The place to come for support for Prosig's DATS, P8000 & PROTOR

Category: signal processing

James Wren is an Application Engineer and the Sales Manager for Prosig Limited. James graduated from Portsmouth University in 2001, with a Masters degree in Electronic Engineering. He is a Chartered Engineer and a registered Eur Ing. He has been involved with motorsport from a very early age with special interest in data acquisition. James is a founder member of the Dalmeny Racing team.

This tutorial guides a DATS user through the steps required to perform a moving average on a given signal. The tutorial explains the concept of the ‘Integration Length’ and the ‘Output Interval Step’.

Initially a signal is required to perform the moving average on. In this tutorial a sine wave will be generated. A sine wave is generated using the parameters shown in Figure 1.

The following was written by Adrian Lincoln in response to a customer asking about averaging Frequency Response Functions (FRFs)

Further to your reply it should be noted that there is no such mathematical or physical quantity corresponding to an averaged structural FRF except in those special cases where you are testing a symmetric structure comprised of nominally identical components (such as turbine blades). For symmetric structures, where you can impact at a similar position on each component and measure the corresponding acceleration at a similar response position, then the individual FRF’s should have the same characteristics and therefore can be averaged.

For structures that don’t have multiple symmetric components then you should not perform any sort of averaging because the FRF’s will not have the same characteristics. For example, if you have beam-like structure and are measuring the FRF’s between different locations along the beam, then these FRF’s should only be averaged as moduli and not with respect to phase and coherence.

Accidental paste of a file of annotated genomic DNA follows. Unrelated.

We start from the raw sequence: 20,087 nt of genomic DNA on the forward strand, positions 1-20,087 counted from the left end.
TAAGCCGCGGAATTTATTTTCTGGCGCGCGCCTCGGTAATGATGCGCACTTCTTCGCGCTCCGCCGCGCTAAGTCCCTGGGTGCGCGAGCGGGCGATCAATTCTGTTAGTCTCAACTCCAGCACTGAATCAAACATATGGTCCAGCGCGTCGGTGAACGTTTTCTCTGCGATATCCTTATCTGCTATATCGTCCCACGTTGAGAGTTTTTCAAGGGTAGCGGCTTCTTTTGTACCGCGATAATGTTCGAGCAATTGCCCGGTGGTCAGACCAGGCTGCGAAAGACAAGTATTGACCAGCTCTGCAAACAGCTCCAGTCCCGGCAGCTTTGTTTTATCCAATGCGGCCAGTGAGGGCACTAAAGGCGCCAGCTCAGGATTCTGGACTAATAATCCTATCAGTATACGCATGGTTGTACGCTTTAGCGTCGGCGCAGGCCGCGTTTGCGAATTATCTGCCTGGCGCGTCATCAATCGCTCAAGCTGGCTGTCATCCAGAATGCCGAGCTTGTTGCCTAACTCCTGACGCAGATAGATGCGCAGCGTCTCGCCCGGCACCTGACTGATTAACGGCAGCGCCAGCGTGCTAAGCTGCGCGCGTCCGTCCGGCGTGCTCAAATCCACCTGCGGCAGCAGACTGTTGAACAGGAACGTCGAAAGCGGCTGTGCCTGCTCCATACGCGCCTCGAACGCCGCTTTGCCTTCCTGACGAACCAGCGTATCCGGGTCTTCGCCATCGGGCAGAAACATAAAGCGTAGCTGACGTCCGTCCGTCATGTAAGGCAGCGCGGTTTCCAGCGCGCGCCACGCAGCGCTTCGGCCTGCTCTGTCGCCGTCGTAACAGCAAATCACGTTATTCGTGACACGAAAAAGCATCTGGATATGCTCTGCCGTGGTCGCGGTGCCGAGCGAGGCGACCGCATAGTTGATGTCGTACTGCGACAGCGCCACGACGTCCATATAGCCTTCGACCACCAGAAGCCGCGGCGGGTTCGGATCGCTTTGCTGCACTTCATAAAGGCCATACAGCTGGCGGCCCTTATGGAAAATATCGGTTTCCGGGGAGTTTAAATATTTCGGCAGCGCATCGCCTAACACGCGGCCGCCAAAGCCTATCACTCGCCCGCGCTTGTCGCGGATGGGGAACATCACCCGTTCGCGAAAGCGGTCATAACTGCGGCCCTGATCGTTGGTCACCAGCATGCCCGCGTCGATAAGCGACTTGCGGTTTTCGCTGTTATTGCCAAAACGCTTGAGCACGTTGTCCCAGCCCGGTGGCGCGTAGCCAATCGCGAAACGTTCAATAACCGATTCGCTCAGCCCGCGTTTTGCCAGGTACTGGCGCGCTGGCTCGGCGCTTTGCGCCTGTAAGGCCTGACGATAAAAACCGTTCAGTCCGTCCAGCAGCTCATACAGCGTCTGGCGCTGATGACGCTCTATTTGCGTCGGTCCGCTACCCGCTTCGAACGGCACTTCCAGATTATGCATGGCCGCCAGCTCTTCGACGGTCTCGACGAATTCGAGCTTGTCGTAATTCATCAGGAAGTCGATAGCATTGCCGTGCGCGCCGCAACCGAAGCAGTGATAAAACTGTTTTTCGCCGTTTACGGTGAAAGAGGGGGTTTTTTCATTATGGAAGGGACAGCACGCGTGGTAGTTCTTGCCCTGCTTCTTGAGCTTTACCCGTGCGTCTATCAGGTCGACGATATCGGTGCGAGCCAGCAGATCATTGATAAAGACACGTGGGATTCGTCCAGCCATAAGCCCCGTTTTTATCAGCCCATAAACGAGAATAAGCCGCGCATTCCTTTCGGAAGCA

When analysing a waterfall or performing order analysis it is important to consider the frequency resolution or the frequency spacing.

There is often a desire to increase the resolution to finer and finer detail. But that is a process of diminishing returns, and actually fraught with danger. And that danger is waterfall smearing. Continue reading What is “waterfall smearing”?

By power spectrum we are talking about an ASD (Auto Spectral Density) or PSD (Power Spectral Density). In fact PSD is often used when really ASD would be more correct.

When engineers talk about the ‘Load Spectrum’ what do they mean?

There is no simple answer, simple terms like load and spectrum can be used in different situations and therefore to mean different things. However the most common definition of load spectrum is as follows… Continue reading What Is A Load Spectrum?

Much confusion revolves around linear and non-linear numbers. The following outlines the mathematical process to convert from a number expressed in dB to a linear quantity. How do we convert to decibels and back again? Continue reading How Do I Convert To Decibels?

The Auto Spectral Density or Auto RMS spectrum analyses uses Fourier Transforms to process optionally overlapped sections of the input data. The result of each Fourier analysed section is called a periodogram. We then process all the resulting periodograms to produce a spectral result. Continue reading What is Auto Spectral Density?